Friday, August 26, 2011

Friday Repost

The most powerful word in the world


Toddlers know how to use it with great efficacy. But somewhere along the way, we forgot its power. It's especially tough to wield it in these recessionary times, but now we need "no" more than ever.

No. We won't do the project for 25% less because someone else will do it cheaper.

No. We won't change the design to please the president's wife who took a design class in college 30 years ago.

No. We won't take on that project because the extra money would be nice, but doing so would compromise the outcome of your project and the work we already have.

No. We won't give you our ideas for free just to show you how we'd approach the problem.


It's a great little word. And when used judiciously, it does wonders for your self respect.

Thursday, August 25, 2011

Thanks Steve

I'm not going to go deep into any analysis of his career, the difference he has made (and hopefully will continue to make) on technology, business and our world.

I'm just going to say "thank you" for being a champion of advertising and helping to lift the state of our industry by approving and paying for the production of some of the best commercials and campaigns of my lifetime.

Here's a great video of Jobs introducing the "1984" spot to people at Apple a week before it ran on the Super Bowl. Enjoy.

Wednesday, August 24, 2011

Toyota "learns" from Detroit

Yesterday Toyota unveiled the 2012 Camry to the press at Paramount Studios in Hollywood, California and webcast the event online for all to see. After watching the entire video live during my lunch hour (I've embedded an edited version for you here), I have just one question, why?

Why would they hire dancers, actors, acrobats, free runners, and bmx riders, dress them in red and have them pretend this is the coolest car they've ever seen?

Why would they have Bob Carter (a very nice man, I'm sure) act as the main presenter and not coach him on the proper pronunciation of the word hybrid?

Why would you have the chief engineer, Yukihiro Okane drive the car to the stage, introduce him and then not let him say a word to the automotive journalists gathered there?

This kind of "theater" is what Detroit excelled at years ago when they'd introduce car after car with nothing new to say. The lame jokes, the pointless pomp, the obligatory indie L.A. rock band, they all add up to nothing.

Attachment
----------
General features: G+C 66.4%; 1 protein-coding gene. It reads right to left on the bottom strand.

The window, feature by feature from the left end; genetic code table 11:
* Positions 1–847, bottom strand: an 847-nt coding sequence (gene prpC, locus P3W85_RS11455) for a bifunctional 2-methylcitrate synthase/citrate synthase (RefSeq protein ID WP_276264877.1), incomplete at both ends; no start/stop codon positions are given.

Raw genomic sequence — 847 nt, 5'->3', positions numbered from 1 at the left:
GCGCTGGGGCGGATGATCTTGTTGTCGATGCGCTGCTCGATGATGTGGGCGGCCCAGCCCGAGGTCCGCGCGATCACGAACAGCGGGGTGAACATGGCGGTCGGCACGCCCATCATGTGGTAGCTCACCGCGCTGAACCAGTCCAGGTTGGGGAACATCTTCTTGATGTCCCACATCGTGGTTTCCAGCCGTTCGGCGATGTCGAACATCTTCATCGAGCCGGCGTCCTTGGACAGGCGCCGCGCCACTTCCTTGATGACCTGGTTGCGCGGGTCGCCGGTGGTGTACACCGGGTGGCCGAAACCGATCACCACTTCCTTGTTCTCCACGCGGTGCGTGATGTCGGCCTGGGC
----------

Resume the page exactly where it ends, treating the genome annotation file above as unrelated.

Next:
I understand the new Camry is a big deal to Toyota. It's a big deal in the auto industry. It's been the best-selling car in the U.S. for the past seven years. Everybody – Chevrolet, Ford, Nissan, Honda, Hyundai, Kia – has it in their sights. But an event like makes it feel as though Toyota has nothing to say about the product so why not just put on a show.

Most automotive journalists I know are a pretty jaded bunch. They see events like this and roll their eyes while accepting the free travel, food and other entertainment from Toyota that surrounds the launch. But none of that is part of the story. None of it will make the pages of their magazines or the posts on their site.

And that's what's wrong with a launch event like this. The redesign looks good (if still a little on the blandtastic side). The performance numbers look good. The fuel economy has been improved. They lowered base prices across the line. All good things. Yet, it's all made a little less credible by this incredibly irrelevant event.

Tuesday, August 23, 2011

Riding with the past

If you're tired of riding the same Moto Guzzi, Ducati or Husqvarna that everyone else is, then maybe you should look at a Hammarhead Motorcycle.

Manufactured in Philadelphia by the handful, these bikes are inspired by some of the most iconic motorcycles of the past. My favorite, the Jack Pine, recreates the Triumph Scrambler to the smallest detail, except for the oil leaking all over your legs.

At $16,500 it seems like a bargain considering they're only building two next year. Put your order in now.

Pier 18 from Hammarhead Industries on Vimeo.

Monday, August 22, 2011

When advertising gets ugly

One of the necessary evils of the advertising business is the agency review.

Pitching new business is exhilarating, demeaning, exhausting and costly. When you win, you feel like you're on top of the world. When you lose, you wonder why you even bothered.

A major pitch, like the one just announced by Bud Light, will cost participating agencies hundreds of thousands of dollars each on research, travel, spec production and all the other things required by the process. It will take the time and attention of each agency's top talent away from their best clients putting those relationships at risk. And in the end, only one will walk away with the prize.

It's a rare industry where companies give their product away with only a 20% chance of winning new business. Until somebody figures out a better way to pick a new agency, we'll continue to be put through the wringer by clients who either are naive or have unrealistic expectations about the process.

Either way, a lot of good people will waste a lot of time developing good ideas for bad beer. And that, my friends, is a damn shame.